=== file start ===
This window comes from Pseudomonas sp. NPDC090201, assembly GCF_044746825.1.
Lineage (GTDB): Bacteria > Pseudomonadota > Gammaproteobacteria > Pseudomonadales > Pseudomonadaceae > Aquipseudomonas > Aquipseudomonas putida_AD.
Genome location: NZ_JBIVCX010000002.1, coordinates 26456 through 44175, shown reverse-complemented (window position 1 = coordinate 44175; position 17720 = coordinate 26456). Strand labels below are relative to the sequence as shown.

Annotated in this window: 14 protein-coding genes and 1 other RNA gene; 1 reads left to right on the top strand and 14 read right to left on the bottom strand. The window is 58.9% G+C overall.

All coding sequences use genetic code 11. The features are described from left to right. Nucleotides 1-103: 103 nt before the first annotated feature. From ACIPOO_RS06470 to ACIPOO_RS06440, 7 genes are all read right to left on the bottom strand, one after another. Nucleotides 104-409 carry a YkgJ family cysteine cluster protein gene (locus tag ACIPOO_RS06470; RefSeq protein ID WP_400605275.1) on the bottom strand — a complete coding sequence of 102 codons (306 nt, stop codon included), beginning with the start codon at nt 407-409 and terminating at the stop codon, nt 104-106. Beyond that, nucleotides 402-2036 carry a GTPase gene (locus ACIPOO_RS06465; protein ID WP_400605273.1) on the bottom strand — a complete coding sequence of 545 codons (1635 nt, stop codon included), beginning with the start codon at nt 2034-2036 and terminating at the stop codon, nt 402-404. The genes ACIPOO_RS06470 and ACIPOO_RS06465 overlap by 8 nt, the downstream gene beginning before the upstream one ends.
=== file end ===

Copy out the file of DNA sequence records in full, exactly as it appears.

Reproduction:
This window comes from Pseudomonas sp. NPDC090201, assembly GCF_044746825.1.
Lineage (GTDB): Bacteria > Pseudomonadota > Gammaproteobacteria > Pseudomonadales > Pseudomonadaceae > Aquipseudomonas > Aquipseudomonas putida_AD.
Genome location: NZ_JBIVCX010000002.1, coordinates 26456 through 44175, shown reverse-complemented (window position 1 = coordinate 44175; position 17720 = coordinate 26456). Strand labels below are relative to the sequence as shown.

Annotated in this window: 14 protein-coding genes and 1 other RNA gene; 1 reads left to right on the top strand and 14 read right to left on the bottom strand. The window is 58.9% G+C overall.

All coding sequences use genetic code 11. The features are described from left to right. Nucleotides 1-103: 103 nt before the first annotated feature. From ACIPOO_RS06470 to ACIPOO_RS06440, 7 genes are all read right to left on the bottom strand, one after another. Nucleotides 104-409 carry a YkgJ family cysteine cluster protein gene (locus tag ACIPOO_RS06470; RefSeq protein ID WP_400605275.1) on the bottom strand — a complete coding sequence of 102 codons (306 nt, stop codon included), beginning with the start codon at nt 407-409 and terminating at the stop codon, nt 104-106. Beyond that, nucleotides 402-2036 carry a GTPase gene (locus ACIPOO_RS06465; protein ID WP_400605273.1) on the bottom strand — a complete coding sequence of 545 codons (1635 nt, stop codon included), beginning with the start codon at nt 2034-2036 and terminating at the stop codon, nt 402-404. The genes ACIPOO_RS06470 and ACIPOO_RS06465 overlap by 8 nt, the downstream gene beginning before the upstream one ends.